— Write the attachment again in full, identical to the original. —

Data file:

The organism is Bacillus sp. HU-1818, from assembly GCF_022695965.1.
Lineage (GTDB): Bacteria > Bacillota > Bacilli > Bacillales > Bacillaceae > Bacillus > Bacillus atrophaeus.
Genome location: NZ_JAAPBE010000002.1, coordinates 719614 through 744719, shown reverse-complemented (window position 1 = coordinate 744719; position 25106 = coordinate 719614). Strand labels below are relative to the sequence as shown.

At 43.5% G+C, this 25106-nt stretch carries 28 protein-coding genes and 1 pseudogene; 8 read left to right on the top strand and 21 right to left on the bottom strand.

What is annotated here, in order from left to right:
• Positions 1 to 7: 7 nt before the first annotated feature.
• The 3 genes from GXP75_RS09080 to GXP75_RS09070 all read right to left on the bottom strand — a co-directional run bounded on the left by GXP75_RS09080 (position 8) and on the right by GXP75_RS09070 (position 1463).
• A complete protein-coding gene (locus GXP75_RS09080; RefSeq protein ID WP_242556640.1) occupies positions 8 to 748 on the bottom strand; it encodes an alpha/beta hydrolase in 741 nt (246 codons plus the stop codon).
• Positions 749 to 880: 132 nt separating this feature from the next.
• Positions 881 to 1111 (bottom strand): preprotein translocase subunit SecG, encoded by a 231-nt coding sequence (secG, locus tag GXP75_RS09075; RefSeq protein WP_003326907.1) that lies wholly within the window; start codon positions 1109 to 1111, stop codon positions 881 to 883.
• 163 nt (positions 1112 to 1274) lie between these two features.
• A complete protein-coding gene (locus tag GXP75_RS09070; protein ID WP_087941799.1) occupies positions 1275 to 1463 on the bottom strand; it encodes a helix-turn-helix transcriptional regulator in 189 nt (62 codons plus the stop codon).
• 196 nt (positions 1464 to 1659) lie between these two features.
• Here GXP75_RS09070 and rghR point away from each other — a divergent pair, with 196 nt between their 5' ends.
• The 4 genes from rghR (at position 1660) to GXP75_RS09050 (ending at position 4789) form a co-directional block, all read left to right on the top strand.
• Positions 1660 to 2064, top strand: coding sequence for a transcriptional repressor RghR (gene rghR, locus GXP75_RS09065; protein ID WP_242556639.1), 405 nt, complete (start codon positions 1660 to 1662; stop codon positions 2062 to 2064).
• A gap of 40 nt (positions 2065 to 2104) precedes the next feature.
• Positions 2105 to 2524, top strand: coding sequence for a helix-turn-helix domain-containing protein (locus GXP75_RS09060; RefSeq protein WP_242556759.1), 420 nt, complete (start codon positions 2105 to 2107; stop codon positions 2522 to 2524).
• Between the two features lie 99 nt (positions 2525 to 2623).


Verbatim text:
The organism is Bacillus sp. HU-1818, from assembly GCF_022695965.1.
Lineage (GTDB): Bacteria > Bacillota > Bacilli > Bacillales > Bacillaceae > Bacillus > Bacillus atrophaeus.
Genome location: NZ_JAAPBE010000002.1, coordinates 719614 through 744719, shown reverse-complemented (window position 1 = coordinate 744719; position 25106 = coordinate 719614). Strand labels below are relative to the sequence as shown.

At 43.5% G+C, this 25106-nt stretch carries 28 protein-coding genes and 1 pseudogene; 8 read left to right on the top strand and 21 right to left on the bottom strand.

What is annotated here, in order from left to right:
• Positions 1 to 7: 7 nt before the first annotated feature.
• The 3 genes from GXP75_RS09080 to GXP75_RS09070 all read right to left on the bottom strand — a co-directional run bounded on the left by GXP75_RS09080 (position 8) and on the right by GXP75_RS09070 (position 1463).
• A complete protein-coding gene (locus GXP75_RS09080; RefSeq protein ID WP_242556640.1) occupies positions 8 to 748 on the bottom strand; it encodes an alpha/beta hydrolase in 741 nt (246 codons plus the stop codon).
• Positions 749 to 880: 132 nt separating this feature from the next.
• Positions 881 to 1111 (bottom strand): preprotein translocase subunit SecG, encoded by a 231-nt coding sequence (secG, locus tag GXP75_RS09075; RefSeq protein WP_003326907.1) that lies wholly within the window; start codon positions 1109 to 1111, stop codon positions 881 to 883.
• 163 nt (positions 1112 to 1274) lie between these two features.
• A complete protein-coding gene (locus tag GXP75_RS09070; protein ID WP_087941799.1) occupies positions 1275 to 1463 on the bottom strand; it encodes a helix-turn-helix transcriptional regulator in 189 nt (62 codons plus the stop codon).
• 196 nt (positions 1464 to 1659) lie between these two features.
• Here GXP75_RS09070 and rghR point away from each other — a divergent pair, with 196 nt between their 5' ends.
• The 4 genes from rghR (at position 1660) to GXP75_RS09050 (ending at position 4789) form a co-directional block, all read left to right on the top strand.
• Positions 1660 to 2064, top strand: coding sequence for a transcriptional repressor RghR (gene rghR, locus GXP75_RS09065; protein ID WP_242556639.1), 405 nt, complete (start codon positions 1660 to 1662; stop codon positions 2062 to 2064).
• A gap of 40 nt (positions 2065 to 2104) precedes the next feature.
• Positions 2105 to 2524, top strand: coding sequence for a helix-turn-helix domain-containing protein (locus GXP75_RS09060; RefSeq protein WP_242556759.1), 420 nt, complete (start codon positions 2105 to 2107; stop codon positions 2522 to 2524).
• Between the two features lie 99 nt (positions 2525 to 2623).